The inspector won't sign off on my neighbor's deck, saying the Trex
handrail at 3.something is too wide to be grabbed, and that 2.5 inches
is the widest that is allowed.
Of course, this is the only size the Trex has.
More to come, when it becomes known.
For a handrail on stairs, this is correct. I'm sure the inspector doesn't
have a problem with the cap on the railing. Sounds as if your friend used a
cap rail for the handrail, which will be caught every time when a permit is
Arguing with a building inspector is like wrestling with a pig in the
mud. Sooner or later you realize the pig enjoys it.
Fix the rail, get the inspection. Locally, a stair rail is 2.5" max
and you don't get passed unless it meets the code.
Just as important, visitors to your home or the neighboring homes. I don't
really give a damn what you do on your own property, including injury or
death. What does bother me is if you decide to do something as a shortcut
and start your house on fire and a house in close proximity starts on fire
Or you have a picnic for the guys from work and the 20 x 40 food deck
supported by a couple of 2 x4's collapses.
Still an insurance company's problem in the end! That is who the inspector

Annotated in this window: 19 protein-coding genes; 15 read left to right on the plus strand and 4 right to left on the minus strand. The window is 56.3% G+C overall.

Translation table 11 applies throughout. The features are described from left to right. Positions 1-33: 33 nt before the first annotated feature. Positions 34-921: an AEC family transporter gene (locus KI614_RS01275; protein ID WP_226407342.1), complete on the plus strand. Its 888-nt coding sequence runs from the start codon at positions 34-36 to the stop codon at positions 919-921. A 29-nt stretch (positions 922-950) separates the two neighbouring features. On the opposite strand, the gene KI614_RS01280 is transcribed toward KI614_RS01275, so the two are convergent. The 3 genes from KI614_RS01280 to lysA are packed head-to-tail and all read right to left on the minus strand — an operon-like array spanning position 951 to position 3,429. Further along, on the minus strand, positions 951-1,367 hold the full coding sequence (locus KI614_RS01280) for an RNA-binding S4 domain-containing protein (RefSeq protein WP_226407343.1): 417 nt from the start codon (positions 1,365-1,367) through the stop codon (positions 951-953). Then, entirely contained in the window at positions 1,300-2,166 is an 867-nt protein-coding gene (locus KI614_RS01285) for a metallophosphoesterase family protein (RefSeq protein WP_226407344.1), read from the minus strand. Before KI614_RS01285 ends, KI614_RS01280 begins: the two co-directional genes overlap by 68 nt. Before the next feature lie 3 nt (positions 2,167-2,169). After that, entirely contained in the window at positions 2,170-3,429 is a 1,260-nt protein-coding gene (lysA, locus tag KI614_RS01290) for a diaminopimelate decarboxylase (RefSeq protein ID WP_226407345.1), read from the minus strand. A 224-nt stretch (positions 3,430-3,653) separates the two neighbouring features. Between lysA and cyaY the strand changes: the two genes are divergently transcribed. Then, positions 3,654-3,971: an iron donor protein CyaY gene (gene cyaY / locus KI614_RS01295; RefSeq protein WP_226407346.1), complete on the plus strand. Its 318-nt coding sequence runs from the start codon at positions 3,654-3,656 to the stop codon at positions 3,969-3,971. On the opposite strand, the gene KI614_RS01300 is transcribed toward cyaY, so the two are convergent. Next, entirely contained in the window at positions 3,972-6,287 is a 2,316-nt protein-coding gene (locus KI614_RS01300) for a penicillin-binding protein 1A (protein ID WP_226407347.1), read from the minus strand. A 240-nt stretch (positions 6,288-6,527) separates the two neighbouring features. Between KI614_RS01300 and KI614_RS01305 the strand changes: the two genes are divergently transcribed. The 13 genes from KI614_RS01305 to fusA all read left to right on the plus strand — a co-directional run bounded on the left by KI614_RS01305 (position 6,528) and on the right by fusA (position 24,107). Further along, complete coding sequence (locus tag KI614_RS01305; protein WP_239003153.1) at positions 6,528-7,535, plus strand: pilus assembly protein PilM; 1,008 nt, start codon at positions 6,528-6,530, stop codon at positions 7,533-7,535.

is protecting! You must build your railing this way because someone got
hurt, and a insurance company had to pay out. When the same accidents happen
over and over again, codes change to protect the insurance companies!
Think about it, if nobody ever got sued in past history, if anybody got hurt
decided just to shut up about it and pay their own bills, the building codes
would be much more relaxed.
In the end the buck stops with the insurance industry.
Railings need balusters. Didn't have them many years ago.
Just a black pipe at about 32" around the porch. Toddler
comes out onto the porch, and off. Three stories down.
If I go to a property, and the dead front panel is missing,
it's my butt that I'm protecting by citing the owner.
Real world is that if someone gets hurt, all the participants
in that injury will have an opportunity to meet each other
in a pretty room with uncomfortable wooden seats, with a
guy in a black dress up front.
Yes that makes a lot of sense. I suppose that explains why there are
zoning requirements, building height restrictions, side yard
requirements, rqts that a kitchen have a washable floor, etc. All
driven by the insurance company. Or could it be that in some cases,
govt is there to make sure that people don't do stupid things, that in
one way or another, intrude on the rights and safety of others?
In a discussion (polite) with another inspector for the village, it is
the stairway handrails that are the problem, as everyone suspected.
The solution is going to be, get some hand railings from the box store,
and bolt them on. And you know, knudge knudge, wink wink, they won't
last much past the final inspection, at least on the stairways used
mostly by the dogs.
My neighbor said the builder gave him the choice of what he wanted for
the stair rails, and he picked to continue the railing top.
Moral of this story, as the Trex manual says "check local building
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